Then many of his disciples who were listening said, ‘This saying is hard; who can accept it?’ Since Jesus knew that his disciples were murmuring about this, he said to them, ‘Does this shock you? What if you were to see the Son of Man ascending to where he was before?’” (Jn 6:60-62).

26 August 2021. 21st Sunday in OT. Cycle B-2021. Joshua 24:1-2a, 15-17, 18b + Ephesians 5:21-32 + John 6:60-69.

In his book, “What’s Wrong with the World?” the great English thinker and writer, G. K. Chesterton listed Christianity as an ideal that was hard to accept. He said, “The Christian ideal has not been tried and found wanting; it has been found difficult, and left untried.

“The world did not tire of the Church’s ideal, but of its reality. Monasteries were impugned not for the chastity of monks, but for the unchastity of monks; Christianity was unpopular not because of the humility, but of the arrogance of Christians. If the Church failed it was largely through the churchmen,” he explained. “But at the same time,” he added, “hostile elements had certainly begun to end it long before it could have done its work.”

Many of Jesus’ teachings–prescriptions for disciples to follow, and proscriptions for them to avoid–are, indeed, hard to accept.

“Whoever wishes to come after me must deny himself, take up his cross, and follow me. For whoever wishes to save his life will lose it, but whoever loses his life for my sake will find it. What profit would there be for one to gain the whole world and forfeit his life?” (Matthew 16:24-25).

“As I have loved you, so you also should love one another. This is how all will know that you are my disciples, if you have love for one another” (John 13:34-35).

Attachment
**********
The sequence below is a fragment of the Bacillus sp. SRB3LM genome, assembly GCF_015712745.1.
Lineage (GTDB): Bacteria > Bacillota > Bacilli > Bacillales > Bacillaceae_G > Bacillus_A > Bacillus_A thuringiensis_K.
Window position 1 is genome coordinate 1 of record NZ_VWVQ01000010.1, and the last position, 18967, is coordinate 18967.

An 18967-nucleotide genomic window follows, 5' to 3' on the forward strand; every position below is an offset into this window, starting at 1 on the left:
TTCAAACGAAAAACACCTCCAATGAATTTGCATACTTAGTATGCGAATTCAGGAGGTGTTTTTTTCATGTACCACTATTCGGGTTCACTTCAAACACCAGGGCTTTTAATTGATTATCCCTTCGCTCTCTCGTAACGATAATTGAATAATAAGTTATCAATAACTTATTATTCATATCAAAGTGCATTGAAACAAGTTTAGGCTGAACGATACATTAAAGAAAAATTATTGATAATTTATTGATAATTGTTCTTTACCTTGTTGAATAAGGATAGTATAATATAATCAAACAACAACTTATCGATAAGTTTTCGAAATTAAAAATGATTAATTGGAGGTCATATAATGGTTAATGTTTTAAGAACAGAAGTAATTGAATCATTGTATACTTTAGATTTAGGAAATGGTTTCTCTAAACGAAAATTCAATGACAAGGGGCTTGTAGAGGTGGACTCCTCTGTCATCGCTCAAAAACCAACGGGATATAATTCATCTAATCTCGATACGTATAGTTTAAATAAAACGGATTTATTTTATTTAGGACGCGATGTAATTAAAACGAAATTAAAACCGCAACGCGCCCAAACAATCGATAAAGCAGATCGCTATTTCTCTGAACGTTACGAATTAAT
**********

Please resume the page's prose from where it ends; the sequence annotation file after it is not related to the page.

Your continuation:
“You have heard that it was said, ‘An eye for an eye and a tooth for a tooth. But I say to you, offer no resistance to one who is evil” (Matthew 5:38-39). You have heard that it was said, ‘You shall love your neighbor and hate your enemy.’ But I say to you, love your enemies, and pray for those who persecute you… For if you love those who love you, what recompense will you have? Do not [unbelievers] do the same?” (Matthew 5:38-39, 43-44).

Christianity, in a sense, is a paradox–unwise, at first thought; but wise, on second thought.

“Everyone who looks at a woman with lust has already committed adultery with her in his heart. If your right eye causes you to sin, tear it out and throw it away… If your right hand causes you to sin, cut if off and throw it away. It is better for you to lose one of your members than to have your whole body go to [hell]” (Matthew 5:28-30).

“I am the Living Bread that came down from heaven; whoever eats this bread will live forever; and the bread that I will give is my flesh for the life of the world.”

Lest anybody think Jesus meant His words to be allegorical, Jesus emphatically repeated it three more times after those who heard it cringed in disbelief. “Amen, amen, I say to you, unless you eat the flesh of the Son of Man and drink his blood, you do not have life within you… For my flesh is true food, and my blood is true drink” (John 6:51-56).

“Be perfect just as your Father is perfect” (cf. Matthew 5:48).

What if the whole world accepted and lived the Christian Paradox? Would the world reap the evasive peace on earth? Even the faithful fall short of living the Christian ideal, but with the Church supporting them, they can rise up each time they fall.

Christianity, though a bitter butter, is better for the world. VSS

Picture credit: Top–The Way of the Cross, by MD Christian Images through Middle–Jesus Choice, by Bottom–The Body and Blood of Christ, by